Maybe it's just because we're really a bunch of introverts at heart, and because we had more extended viewing hours (my grandfather was our small town's chief of police for a time before I was born, so lots of visitors in that case especially), but it was nice to have somewhere that wasn't public-facing, so to speak, to retreat and regroup as needed.
posted by miratime at 4:50 AM on January 14, 2017


A friend of mine asked his friends to order a keg of beer. It was stashed tastefully in another room, but all knew it was there.
posted by megatherium at 6:02 AM on January 14, 2017


From past experience and not mentioned by the great answers previously. There may be a little memorial pamphlet made available, have a proof printed and check it before final printing. Have some Benadryl handy in case somebody doesn't know that they're allergic to rooms full of flowers.
posted by zengargoyle at 6:17 AM on January 14, 2017


At my father's viewing, us kids (and spouses) did shots of Jack Daniels (my dad's favorite) in the car just prior to the few hours sitting around, talking to people we haven't seen in ages about life, my dad, etc. I have fond memories of this one part, despite how upset we all were.

If it's in a funeral home, they will literally handle everything, including presenting all the options you need to decide on.
posted by Geckwoistmeinauto at 10:46 AM on January 14, 2017 [1 favorite]


I'm so terribly sorry for your loss.

I have been to a few funerals with a "viewing". As others have said, you shouldn't need to do anything, other than receive people's condolences. You don't even have to take part in the "viewing" if you don't want to. Of those few that I've been to, the only time I took part in the "viewing" was to support and hold the hand of my close friend who did want to see her grandmother one last time.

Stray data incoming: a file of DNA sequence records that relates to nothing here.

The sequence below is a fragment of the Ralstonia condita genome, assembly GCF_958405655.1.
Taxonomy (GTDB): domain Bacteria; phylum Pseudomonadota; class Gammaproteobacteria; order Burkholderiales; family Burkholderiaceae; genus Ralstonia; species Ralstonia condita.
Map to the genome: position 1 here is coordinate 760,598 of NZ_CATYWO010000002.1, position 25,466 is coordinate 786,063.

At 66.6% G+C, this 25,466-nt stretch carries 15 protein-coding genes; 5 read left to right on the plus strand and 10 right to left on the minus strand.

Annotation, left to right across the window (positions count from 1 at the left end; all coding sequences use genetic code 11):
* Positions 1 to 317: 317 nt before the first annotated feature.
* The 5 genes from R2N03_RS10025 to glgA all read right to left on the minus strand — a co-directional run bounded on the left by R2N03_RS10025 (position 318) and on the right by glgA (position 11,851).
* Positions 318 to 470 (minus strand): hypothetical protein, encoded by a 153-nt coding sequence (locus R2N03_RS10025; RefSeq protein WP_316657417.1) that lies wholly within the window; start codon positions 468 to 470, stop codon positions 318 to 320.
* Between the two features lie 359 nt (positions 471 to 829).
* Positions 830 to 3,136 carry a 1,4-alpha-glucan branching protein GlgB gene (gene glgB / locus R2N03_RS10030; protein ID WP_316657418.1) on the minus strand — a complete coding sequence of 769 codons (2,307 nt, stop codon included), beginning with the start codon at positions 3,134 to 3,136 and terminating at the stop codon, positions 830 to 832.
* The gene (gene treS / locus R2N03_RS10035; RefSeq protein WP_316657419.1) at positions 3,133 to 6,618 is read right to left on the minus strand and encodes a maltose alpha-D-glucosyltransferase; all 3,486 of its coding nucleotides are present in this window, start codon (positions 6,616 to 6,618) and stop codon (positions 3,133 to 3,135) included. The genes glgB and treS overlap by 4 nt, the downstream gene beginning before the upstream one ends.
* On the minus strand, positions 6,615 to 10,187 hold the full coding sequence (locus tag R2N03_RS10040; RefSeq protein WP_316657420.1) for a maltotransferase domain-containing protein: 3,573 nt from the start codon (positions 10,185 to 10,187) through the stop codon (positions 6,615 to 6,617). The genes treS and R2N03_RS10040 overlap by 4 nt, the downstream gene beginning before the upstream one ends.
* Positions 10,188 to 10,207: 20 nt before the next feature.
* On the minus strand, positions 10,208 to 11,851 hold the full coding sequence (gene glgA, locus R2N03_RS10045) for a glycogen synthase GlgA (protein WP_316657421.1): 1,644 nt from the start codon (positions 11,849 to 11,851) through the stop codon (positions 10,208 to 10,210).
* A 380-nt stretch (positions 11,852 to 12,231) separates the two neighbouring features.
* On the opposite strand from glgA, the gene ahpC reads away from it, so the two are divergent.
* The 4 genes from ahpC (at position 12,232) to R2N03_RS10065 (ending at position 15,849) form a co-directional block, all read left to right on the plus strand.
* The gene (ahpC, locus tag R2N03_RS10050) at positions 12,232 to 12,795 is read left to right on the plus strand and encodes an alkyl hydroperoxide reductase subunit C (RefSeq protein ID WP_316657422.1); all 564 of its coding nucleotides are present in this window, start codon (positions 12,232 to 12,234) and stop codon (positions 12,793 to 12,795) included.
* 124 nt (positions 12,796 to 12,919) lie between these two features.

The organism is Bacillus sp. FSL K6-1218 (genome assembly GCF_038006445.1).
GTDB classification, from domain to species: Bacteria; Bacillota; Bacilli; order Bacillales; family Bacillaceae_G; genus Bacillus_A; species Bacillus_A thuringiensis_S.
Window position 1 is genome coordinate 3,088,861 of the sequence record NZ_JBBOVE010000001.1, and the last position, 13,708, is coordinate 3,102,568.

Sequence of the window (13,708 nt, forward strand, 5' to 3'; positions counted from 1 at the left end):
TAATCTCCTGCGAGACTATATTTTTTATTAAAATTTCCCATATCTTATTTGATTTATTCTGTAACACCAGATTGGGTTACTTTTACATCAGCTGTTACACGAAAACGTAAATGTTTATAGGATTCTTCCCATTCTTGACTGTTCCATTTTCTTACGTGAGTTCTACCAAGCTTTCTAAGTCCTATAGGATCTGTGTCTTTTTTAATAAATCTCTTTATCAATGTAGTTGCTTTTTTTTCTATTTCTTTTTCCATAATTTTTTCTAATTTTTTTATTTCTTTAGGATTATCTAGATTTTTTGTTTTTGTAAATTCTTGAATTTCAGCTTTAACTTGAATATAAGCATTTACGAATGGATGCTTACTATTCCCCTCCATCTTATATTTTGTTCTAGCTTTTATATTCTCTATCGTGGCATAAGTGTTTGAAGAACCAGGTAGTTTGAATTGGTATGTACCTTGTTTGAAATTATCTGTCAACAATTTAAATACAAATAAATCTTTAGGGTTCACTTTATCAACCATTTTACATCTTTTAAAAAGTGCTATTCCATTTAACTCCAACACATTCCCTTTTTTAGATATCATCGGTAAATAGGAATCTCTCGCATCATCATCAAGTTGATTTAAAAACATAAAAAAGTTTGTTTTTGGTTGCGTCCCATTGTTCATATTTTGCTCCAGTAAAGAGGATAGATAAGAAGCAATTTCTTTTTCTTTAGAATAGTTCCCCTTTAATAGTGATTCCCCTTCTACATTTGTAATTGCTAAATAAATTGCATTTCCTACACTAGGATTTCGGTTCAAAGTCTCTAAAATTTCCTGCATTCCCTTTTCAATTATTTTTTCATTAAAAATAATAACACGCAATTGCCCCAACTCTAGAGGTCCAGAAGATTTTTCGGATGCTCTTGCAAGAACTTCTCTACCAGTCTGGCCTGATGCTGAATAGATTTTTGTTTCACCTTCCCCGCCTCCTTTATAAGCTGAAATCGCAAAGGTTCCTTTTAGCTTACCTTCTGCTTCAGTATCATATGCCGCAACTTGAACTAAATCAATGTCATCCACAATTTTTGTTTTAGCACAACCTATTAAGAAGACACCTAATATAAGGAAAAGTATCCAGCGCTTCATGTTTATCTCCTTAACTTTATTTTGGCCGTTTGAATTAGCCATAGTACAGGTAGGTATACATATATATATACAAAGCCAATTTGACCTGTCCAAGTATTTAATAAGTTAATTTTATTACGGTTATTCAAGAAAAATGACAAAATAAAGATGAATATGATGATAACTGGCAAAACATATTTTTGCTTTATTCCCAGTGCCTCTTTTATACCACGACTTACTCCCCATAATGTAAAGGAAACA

posted by Diag at 6:40 AM on January 15, 2017


I am so very sorry for your loss.

Just to add (in case you weren't expecting it): Catholics may bring Mass cards/prayer cards/rosaries/other small devotional items expressly for the purpose of placing inside the casket with the deceased; if so, they will put them in there themselves whilst they are praying/viewing.
posted by Morfil Ffyrnig at 8:25 AM on January 15, 2017


At my bachelor uncle's wake/viewing, we had a nice photograph of him next to the guest book. We got prayer cards, and had copies of his obituary. My mom (his sister), my uncle and his wife, myself and my siblings, and my cousins all formed a receiving line on the right side of the casket to thank people for coming and to listen to stories. I was honestly shocked at how many people turned out, and how many amazing stories people had. I was not prepared for the people who were very, very upset- it might be good to choose a family member who can handle these folks best, and who can get them moving if need be. We all bowed out as needed for breaks- as I remember there was a room family could go to.
posted by momochan at 9:11 PM on January 15, 2017 [1 favorite]